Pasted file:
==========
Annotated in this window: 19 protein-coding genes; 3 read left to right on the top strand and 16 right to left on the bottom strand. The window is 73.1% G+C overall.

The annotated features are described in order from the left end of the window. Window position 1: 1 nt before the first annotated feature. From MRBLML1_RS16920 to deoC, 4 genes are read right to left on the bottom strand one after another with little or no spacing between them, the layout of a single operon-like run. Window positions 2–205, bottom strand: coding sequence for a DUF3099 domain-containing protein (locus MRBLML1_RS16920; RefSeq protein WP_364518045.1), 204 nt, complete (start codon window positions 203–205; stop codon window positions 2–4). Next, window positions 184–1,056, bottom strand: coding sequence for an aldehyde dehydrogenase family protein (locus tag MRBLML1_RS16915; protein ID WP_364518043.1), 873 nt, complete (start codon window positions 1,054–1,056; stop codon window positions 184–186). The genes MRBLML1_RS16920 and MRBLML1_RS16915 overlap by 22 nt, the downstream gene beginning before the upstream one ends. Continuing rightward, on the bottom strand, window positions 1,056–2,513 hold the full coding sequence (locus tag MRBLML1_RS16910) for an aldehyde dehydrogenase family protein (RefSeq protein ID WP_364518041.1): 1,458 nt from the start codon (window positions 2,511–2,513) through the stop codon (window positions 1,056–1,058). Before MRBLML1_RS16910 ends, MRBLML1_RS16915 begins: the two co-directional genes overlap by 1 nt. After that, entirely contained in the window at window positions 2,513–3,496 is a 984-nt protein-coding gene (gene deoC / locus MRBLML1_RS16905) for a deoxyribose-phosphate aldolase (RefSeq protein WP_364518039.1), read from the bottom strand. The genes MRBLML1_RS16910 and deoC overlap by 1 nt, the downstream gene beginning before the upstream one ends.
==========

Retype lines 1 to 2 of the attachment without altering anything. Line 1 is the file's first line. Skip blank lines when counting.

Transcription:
Annotated in this window: 19 protein-coding genes; 3 read left to right on the top strand and 16 right to left on the bottom strand. The window is 73.1% G+C overall.

The annotated features are described in order from the left end of the window. Window position 1: 1 nt before the first annotated feature. From MRBLML1_RS16920 to deoC, 4 genes are read right to left on the bottom strand one after another with little or no spacing between them, the layout of a single operon-like run. Window positions 2–205, bottom strand: coding sequence for a DUF3099 domain-containing protein (locus MRBLML1_RS16920; RefSeq protein WP_364518045.1), 204 nt, complete (start codon window positions 203–205; stop codon window positions 2–4). Next, window positions 184–1,056, bottom strand: coding sequence for an aldehyde dehydrogenase family protein (locus tag MRBLML1_RS16915; protein ID WP_364518043.1), 873 nt, complete (start codon window positions 1,054–1,056; stop codon window positions 184–186). The genes MRBLML1_RS16920 and MRBLML1_RS16915 overlap by 22 nt, the downstream gene beginning before the upstream one ends. Continuing rightward, on the bottom strand, window positions 1,056–2,513 hold the full coding sequence (locus tag MRBLML1_RS16910) for an aldehyde dehydrogenase family protein (RefSeq protein ID WP_364518041.1): 1,458 nt from the start codon (window positions 2,511–2,513) through the stop codon (window positions 1,056–1,058). Before MRBLML1_RS16910 ends, MRBLML1_RS16915 begins: the two co-directional genes overlap by 1 nt. After that, entirely contained in the window at window positions 2,513–3,496 is a 984-nt protein-coding gene (gene deoC / locus MRBLML1_RS16905) for a deoxyribose-phosphate aldolase (RefSeq protein WP_364518039.1), read from the bottom strand. The genes MRBLML1_RS16910 and deoC overlap by 1 nt, the downstream gene beginning before the upstream one ends.